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he wore a special message in honor of jack pinto saying my hero. andrea. >> michelle, apparently he is also going to visit in person. when we watch these funerals, the families gathering for these services, one has to wonder is all of this attention actually interfering with their ability to grieve? >> well, certainly i think many of the families have asked for privacy. we were listening to a briefing a short time ago where lieutenant vance had come out once again and asked for that privacy. there is a space here for the media that has been made available. of course, over the course of the next few days we will have more services. there's one church back up in newtown, sandy hook area, that will be burying ten of their children in the next few days. andrea. >> michelle, it is truly heartbreaking for all of the families involved and our condolences. a difficult assignment for all
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of you. thanks, michelle. connecticut state police said today that sandy hook elementary could be a crime scene for months as the investigation continues. joining me from washington is nbc's justice correspondent pete williams. on the investigation, pete, you have been digging into this from the very beginning. what is the latest? >> in fact, andrea, the police say that moving vans are coming to that school today so they can take the furniture out of it to use in whatever new facility -- whatever other building they will be using to conduct classes for the students at sandy hook. the hopes had been relatively high that perhaps there would be a fairly expeditious answer to this question of why, but i think those hopes were somewhat -- having somewhat tempered in the last 24 hours. the police did find when they went to nancy lanza's house, his mother, and discovered she had been killed there, they found his computer, and they thought that they might be able to get some data off of that if he had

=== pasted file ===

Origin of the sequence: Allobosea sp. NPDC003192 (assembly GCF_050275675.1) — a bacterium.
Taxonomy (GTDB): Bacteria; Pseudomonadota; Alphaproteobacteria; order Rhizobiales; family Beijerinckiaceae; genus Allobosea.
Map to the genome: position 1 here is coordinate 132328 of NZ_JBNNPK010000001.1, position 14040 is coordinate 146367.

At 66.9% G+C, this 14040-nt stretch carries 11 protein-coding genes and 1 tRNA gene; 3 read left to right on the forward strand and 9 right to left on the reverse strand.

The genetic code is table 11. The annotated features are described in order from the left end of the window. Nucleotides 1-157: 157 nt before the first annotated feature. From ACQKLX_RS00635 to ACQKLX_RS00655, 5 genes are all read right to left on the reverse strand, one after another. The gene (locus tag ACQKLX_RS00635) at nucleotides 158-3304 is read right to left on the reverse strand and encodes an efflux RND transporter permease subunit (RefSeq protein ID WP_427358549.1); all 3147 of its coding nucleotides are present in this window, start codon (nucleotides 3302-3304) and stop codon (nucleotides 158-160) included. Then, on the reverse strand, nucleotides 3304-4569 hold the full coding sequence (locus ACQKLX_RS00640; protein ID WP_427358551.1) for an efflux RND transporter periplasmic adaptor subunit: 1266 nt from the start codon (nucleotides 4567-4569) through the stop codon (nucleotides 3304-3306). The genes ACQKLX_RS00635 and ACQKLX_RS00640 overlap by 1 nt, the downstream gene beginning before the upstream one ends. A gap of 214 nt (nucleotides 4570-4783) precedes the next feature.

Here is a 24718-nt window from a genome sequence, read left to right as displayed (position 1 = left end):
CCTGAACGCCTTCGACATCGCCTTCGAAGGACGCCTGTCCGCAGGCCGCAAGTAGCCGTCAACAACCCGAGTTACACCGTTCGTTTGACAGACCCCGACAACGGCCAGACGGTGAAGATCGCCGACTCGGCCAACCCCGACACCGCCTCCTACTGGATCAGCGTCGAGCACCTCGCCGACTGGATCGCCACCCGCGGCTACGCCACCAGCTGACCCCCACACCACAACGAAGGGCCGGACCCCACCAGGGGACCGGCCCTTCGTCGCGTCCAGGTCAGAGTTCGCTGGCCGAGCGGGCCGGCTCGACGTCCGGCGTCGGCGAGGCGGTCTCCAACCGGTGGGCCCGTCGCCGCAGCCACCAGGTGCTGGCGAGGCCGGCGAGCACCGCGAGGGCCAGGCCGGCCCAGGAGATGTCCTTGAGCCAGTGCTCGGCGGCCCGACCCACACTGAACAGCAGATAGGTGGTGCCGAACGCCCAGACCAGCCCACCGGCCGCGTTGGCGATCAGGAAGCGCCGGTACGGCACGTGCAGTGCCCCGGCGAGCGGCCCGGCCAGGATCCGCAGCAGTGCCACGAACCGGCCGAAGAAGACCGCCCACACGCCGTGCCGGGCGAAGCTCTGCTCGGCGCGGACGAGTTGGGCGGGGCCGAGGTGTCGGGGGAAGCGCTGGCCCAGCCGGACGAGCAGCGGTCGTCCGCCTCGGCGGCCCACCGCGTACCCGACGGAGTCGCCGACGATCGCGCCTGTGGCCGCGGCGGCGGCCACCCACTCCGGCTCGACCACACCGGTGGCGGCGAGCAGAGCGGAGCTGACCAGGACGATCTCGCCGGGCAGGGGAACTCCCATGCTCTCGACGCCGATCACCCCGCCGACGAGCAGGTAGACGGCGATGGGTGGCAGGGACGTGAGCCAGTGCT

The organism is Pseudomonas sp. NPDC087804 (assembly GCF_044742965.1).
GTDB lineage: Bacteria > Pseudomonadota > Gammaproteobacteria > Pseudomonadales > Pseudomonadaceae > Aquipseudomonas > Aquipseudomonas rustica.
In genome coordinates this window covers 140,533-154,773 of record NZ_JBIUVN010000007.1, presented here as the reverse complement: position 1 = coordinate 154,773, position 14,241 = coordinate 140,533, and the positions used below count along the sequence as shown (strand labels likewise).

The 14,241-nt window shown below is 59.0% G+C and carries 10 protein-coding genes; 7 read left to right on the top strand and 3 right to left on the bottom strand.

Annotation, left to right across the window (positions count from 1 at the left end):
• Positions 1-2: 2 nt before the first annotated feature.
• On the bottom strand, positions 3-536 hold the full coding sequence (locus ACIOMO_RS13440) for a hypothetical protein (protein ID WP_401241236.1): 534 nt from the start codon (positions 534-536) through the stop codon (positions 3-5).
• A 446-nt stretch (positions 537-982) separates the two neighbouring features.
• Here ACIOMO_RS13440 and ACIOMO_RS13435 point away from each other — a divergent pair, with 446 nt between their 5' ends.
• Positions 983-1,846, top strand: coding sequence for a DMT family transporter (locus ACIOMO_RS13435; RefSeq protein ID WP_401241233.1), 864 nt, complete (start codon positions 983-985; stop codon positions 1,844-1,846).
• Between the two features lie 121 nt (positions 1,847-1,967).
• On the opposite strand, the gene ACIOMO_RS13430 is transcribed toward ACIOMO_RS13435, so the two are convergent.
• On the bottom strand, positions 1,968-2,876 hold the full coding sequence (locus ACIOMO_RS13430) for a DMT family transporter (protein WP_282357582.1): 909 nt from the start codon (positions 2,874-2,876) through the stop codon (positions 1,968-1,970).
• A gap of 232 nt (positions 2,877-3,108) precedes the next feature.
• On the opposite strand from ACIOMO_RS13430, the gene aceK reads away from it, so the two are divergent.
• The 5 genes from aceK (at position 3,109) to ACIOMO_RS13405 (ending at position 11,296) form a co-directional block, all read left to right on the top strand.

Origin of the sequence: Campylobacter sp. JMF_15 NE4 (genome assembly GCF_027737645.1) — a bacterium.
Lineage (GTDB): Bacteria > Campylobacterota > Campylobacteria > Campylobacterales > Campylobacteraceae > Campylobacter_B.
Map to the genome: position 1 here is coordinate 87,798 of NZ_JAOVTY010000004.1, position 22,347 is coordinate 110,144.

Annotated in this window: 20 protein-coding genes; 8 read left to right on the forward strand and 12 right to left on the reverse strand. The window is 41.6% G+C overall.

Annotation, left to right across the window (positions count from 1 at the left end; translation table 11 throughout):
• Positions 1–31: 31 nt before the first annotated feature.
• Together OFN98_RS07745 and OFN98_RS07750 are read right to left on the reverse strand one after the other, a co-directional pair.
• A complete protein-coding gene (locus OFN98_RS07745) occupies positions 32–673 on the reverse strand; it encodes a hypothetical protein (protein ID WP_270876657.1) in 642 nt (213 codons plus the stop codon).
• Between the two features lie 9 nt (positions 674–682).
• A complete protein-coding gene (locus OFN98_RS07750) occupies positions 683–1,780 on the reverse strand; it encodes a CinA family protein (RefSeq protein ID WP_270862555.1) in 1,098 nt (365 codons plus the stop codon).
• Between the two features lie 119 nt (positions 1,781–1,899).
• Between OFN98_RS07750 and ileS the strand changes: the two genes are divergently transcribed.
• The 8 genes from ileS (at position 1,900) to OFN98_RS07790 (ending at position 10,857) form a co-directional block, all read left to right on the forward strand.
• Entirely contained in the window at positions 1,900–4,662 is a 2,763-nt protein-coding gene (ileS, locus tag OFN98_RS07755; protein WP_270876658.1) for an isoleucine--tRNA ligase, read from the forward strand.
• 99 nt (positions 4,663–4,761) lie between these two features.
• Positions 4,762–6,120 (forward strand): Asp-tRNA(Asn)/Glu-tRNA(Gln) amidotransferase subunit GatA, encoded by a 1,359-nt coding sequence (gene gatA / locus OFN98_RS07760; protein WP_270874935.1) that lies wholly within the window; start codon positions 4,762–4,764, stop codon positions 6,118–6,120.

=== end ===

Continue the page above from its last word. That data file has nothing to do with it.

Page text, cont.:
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been in contact with certain web sites, if he had been buying things, if he had said anything, but they found that the computer had been seriously damaged, that the hard drive had been removed and also damaged, and there was initial thought that even despite this damage, they might be able to get some data off of it. so far i'm told that process has not been successful. now, they haven't given up on it, and there may be some breakthrough there, but there haven't been any quick answers, and it doesn't look like there are going to be any. they say he didn't leave any note behind, any letters, so they haven't found anything. you know, this is just such a thing of contradictions, this story, every turn. at a police briefing that just ended the police, state police, said they were unaware of any connection between adam lanza and the school and, yet, just yesterday the governor said it was his impression that adam lanza had attended that school, and we had been told that by others as well. you know, we still have to try to nail down all these details,